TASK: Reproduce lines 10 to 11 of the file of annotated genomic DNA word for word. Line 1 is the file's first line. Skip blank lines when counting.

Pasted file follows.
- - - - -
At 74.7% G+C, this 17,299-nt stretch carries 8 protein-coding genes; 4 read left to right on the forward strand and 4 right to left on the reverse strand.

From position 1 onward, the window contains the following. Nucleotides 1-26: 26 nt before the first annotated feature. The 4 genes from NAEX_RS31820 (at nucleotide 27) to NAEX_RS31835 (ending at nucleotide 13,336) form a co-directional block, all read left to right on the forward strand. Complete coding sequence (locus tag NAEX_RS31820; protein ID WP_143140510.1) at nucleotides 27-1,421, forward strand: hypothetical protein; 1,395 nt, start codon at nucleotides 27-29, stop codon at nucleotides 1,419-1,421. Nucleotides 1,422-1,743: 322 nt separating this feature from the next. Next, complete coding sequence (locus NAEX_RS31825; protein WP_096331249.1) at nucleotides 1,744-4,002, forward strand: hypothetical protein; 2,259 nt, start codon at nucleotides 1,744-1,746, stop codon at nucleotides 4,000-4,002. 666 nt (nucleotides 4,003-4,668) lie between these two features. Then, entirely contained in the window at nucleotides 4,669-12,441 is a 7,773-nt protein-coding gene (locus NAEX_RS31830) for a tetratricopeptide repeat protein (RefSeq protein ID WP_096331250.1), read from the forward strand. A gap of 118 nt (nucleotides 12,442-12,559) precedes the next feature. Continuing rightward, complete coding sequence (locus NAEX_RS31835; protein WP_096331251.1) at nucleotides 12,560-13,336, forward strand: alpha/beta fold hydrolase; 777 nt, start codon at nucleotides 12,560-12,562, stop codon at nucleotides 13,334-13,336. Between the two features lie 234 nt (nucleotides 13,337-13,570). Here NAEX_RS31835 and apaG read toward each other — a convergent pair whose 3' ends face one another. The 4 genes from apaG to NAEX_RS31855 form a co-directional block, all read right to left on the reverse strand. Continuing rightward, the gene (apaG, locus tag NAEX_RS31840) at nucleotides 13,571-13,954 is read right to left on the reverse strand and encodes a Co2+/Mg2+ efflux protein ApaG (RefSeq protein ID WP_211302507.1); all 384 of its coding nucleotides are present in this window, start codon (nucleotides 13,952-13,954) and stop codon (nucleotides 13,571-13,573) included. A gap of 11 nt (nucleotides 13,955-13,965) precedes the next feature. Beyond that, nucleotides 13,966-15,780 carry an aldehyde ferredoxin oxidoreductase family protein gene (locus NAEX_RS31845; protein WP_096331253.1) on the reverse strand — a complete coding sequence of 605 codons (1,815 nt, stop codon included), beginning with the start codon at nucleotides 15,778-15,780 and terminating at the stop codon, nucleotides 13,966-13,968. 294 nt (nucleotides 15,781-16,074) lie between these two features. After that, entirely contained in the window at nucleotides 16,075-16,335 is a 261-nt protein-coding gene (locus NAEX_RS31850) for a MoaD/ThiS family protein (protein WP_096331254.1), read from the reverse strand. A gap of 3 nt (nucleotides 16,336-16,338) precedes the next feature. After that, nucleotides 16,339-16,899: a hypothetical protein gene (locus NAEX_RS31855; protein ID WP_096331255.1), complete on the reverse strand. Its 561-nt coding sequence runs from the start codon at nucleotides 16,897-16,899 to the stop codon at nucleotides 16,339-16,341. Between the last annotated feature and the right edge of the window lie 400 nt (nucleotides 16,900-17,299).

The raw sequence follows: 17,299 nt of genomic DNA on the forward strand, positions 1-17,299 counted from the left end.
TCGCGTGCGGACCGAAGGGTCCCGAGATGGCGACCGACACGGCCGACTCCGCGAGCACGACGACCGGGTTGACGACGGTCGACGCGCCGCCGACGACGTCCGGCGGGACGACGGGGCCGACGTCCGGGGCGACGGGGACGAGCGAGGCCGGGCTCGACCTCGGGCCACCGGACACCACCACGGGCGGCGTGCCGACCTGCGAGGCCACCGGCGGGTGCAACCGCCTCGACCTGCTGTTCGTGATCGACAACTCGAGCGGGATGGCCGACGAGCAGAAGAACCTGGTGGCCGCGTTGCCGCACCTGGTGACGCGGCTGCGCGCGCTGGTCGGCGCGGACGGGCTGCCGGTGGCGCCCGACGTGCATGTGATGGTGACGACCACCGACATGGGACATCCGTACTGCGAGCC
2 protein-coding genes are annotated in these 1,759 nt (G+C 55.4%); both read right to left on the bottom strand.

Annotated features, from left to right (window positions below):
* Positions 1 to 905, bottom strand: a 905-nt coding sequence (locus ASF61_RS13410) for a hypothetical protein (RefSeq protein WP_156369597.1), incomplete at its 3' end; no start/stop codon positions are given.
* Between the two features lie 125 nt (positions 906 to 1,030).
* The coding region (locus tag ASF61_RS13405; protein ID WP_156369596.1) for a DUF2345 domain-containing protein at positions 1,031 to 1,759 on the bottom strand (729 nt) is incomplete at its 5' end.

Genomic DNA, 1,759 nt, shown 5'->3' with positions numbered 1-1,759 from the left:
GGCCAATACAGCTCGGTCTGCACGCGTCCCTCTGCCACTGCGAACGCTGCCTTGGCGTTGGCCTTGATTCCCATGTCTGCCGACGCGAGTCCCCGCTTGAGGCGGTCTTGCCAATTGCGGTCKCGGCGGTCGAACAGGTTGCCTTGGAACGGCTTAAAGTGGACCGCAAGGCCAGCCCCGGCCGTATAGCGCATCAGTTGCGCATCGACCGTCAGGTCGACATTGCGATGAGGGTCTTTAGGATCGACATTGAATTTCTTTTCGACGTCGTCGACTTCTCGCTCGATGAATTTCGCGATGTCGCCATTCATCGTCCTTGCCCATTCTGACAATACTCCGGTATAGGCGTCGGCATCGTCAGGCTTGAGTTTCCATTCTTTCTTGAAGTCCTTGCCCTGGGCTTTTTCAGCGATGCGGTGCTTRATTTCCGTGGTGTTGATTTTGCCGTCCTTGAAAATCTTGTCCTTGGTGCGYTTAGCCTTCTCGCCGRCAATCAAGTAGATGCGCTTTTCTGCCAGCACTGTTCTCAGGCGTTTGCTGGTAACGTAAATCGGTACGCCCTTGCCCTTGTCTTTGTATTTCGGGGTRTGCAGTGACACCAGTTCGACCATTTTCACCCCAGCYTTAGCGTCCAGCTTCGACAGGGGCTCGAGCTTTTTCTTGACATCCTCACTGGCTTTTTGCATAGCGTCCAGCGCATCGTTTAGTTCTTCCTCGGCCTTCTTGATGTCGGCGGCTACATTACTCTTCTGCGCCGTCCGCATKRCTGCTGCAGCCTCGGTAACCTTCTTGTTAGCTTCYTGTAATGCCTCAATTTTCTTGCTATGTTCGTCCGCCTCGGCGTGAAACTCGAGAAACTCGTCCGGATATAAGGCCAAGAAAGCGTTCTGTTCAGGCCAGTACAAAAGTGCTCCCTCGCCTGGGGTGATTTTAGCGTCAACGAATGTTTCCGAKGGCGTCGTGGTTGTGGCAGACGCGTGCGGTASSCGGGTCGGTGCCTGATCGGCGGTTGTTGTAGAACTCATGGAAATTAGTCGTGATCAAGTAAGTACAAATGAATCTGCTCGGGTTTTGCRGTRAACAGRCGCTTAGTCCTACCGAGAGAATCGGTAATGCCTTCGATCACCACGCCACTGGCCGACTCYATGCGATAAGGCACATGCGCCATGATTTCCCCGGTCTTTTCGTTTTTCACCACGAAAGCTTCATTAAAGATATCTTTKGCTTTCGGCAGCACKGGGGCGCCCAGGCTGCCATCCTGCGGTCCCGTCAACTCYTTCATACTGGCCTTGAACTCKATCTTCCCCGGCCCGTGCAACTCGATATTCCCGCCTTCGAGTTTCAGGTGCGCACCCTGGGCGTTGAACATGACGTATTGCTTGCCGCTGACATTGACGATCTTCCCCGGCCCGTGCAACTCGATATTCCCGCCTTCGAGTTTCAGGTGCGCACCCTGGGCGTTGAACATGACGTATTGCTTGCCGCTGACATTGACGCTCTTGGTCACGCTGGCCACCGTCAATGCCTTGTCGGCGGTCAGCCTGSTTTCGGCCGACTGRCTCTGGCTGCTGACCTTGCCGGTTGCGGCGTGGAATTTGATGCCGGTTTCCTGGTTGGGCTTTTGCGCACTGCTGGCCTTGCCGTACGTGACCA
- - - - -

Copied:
Genomic DNA, 1,759 nt, shown 5'->3' with positions numbered 1-1,759 from the left:
GGCCAATACAGCTCGGTCTGCACGCGTCCCTCTGCCACTGCGAACGCTGCCTTGGCGTTGGCCTTGATTCCCATGTCTGCCGACGCGAGTCCCCGCTTGAGGCGGTCTTGCCAATTGCGGTCKCGGCGGTCGAACAGGTTGCCTTGGAACGGCTTAAAGTGGACCGCAAGGCCAGCCCCGGCCGTATAGCGCATCAGTTGCGCATCGACCGTCAGGTCGACATTGCGATGAGGGTCTTTAGGATCGACATTGAATTTCTTTTCGACGTCGTCGACTTCTCGCTCGATGAATTTCGCGATGTCGCCATTCATCGTCCTTGCCCATTCTGACAATACTCCGGTATAGGCGTCGGCATCGTCAGGCTTGAGTTTCCATTCTTTCTTGAAGTCCTTGCCCTGGGCTTTTTCAGCGATGCGGTGCTTRATTTCCGTGGTGTTGATTTTGCCGTCCTTGAAAATCTTGTCCTTGGTGCGYTTAGCCTTCTCGCCGRCAATCAAGTAGATGCGCTTTTCTGCCAGCACTGTTCTCAGGCGTTTGCTGGTAACGTAAATCGGTACGCCCTTGCCCTTGTCTTTGTATTTCGGGGTRTGCAGTGACACCAGTTCGACCATTTTCACCCCAGCYTTAGCGTCCAGCTTCGACAGGGGCTCGAGCTTTTTCTTGACATCCTCACTGGCTTTTTGCATAGCGTCCAGCGCATCGTTTAGTTCTTCCTCGGCCTTCTTGATGTCGGCGGCTACATTACTCTTCTGCGCCGTCCGCATKRCTGCTGCAGCCTCGGTAACCTTCTTGTTAGCTTCYTGTAATGCCTCAATTTTCTTGCTATGTTCGTCCGCCTCGGCGTGAAACTCGAGAAACTCGTCCGGATATAAGGCCAAGAAAGCGTTCTGTTCAGGCCAGTACAAAAGTGCTCCCTCGCCTGGGGTGATTTTAGCGTCAACGAATGTTTCCGAKGGCGTCGTGGTTGTGGCAGACGCGTGCGGTASSCGGGTCGGTGCCTGATCGGCGGTTGTTGTAGAACTCATGGAAATTAGTCGTGATCAAGTAAGTACAAATGAATCTGCTCGGGTTTTGCRGTRAACAGRCGCTTAGTCCTACCGAGAGAATCGGTAATGCCTTCGATCACCACGCCACTGGCCGACTCYATGCGATAAGGCACATGCGCCATGATTTCCCCGGTCTTTTCGTTTTTCACCACGAAAGCTTCATTAAAGATATCTTTKGCTTTCGGCAGCACKGGGGCGCCCAGGCTGCCATCCTGCGGTCCCGTCAACTCYTTCATACTGGCCTTGAACTCKATCTTCCCCGGCCCGTGCAACTCGATATTCCCGCCTTCGAGTTTCAGGTGCGCACCCTGGGCGTTGAACATGACGTATTGCTTGCCGCTGACATTGACGATCTTCCCCGGCCCGTGCAACTCGATATTCCCGCCTTCGAGTTTCAGGTGCGCACCCTGGGCGTTGAACATGACGTATTGCTTGCCGCTGACATTGACGCTCTTGGTCACGCTGGCCACCGTCAATGCCTTGTCGGCGGTCAGCCTGSTTTCGGCCGACTGRCTCTGGCTGCTGACCTTGCCGGTTGCGGCGTGGAATTTGATGCCGGTTTCCTGGTTGGGCTTTTGCGCACTGCTGGCCTTGCCGTACGTGACCA